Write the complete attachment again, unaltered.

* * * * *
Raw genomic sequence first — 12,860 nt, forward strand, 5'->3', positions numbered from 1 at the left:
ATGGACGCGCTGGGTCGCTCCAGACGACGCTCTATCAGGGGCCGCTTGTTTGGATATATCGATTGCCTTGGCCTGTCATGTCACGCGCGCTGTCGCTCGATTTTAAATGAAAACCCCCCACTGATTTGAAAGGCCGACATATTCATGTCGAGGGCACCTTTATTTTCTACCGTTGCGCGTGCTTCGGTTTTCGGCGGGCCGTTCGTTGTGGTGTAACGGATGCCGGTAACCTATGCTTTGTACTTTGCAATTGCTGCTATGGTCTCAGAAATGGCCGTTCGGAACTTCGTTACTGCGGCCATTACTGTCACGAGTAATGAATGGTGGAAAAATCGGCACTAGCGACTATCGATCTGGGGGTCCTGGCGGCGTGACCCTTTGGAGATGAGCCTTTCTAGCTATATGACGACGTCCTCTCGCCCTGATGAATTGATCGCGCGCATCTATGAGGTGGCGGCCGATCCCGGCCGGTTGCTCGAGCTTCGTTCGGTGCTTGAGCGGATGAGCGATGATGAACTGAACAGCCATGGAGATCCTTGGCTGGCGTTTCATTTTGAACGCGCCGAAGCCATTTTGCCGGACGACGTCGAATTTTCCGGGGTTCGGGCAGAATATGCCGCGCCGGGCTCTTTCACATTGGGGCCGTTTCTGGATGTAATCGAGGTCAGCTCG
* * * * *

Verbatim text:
Raw genomic sequence first — 12,860 nt, forward strand, 5'->3', positions numbered from 1 at the left:
ATGGACGCGCTGGGTCGCTCCAGACGACGCTCTATCAGGGGCCGCTTGTTTGGATATATCGATTGCCTTGGCCTGTCATGTCACGCGCGCTGTCGCTCGATTTTAAATGAAAACCCCCCACTGATTTGAAAGGCCGACATATTCATGTCGAGGGCACCTTTATTTTCTACCGTTGCGCGTGCTTCGGTTTTCGGCGGGCCGTTCGTTGTGGTGTAACGGATGCCGGTAACCTATGCTTTGTACTTTGCAATTGCTGCTATGGTCTCAGAAATGGCCGTTCGGAACTTCGTTACTGCGGCCATTACTGTCACGAGTAATGAATGGTGGAAAAATCGGCACTAGCGACTATCGATCTGGGGGTCCTGGCGGCGTGACCCTTTGGAGATGAGCCTTTCTAGCTATATGACGACGTCCTCTCGCCCTGATGAATTGATCGCGCGCATCTATGAGGTGGCGGCCGATCCCGGCCGGTTGCTCGAGCTTCGTTCGGTGCTTGAGCGGATGAGCGATGATGAACTGAACAGCCATGGAGATCCTTGGCTGGCGTTTCATTTTGAACGCGCCGAAGCCATTTTGCCGGACGACGTCGAATTTTCCGGGGTTCGGGCAGAATATGCCGCGCCGGGCTCTTTCACATTGGGGCCGTTTCTGGATGTAATCGAGGTCAGCTCG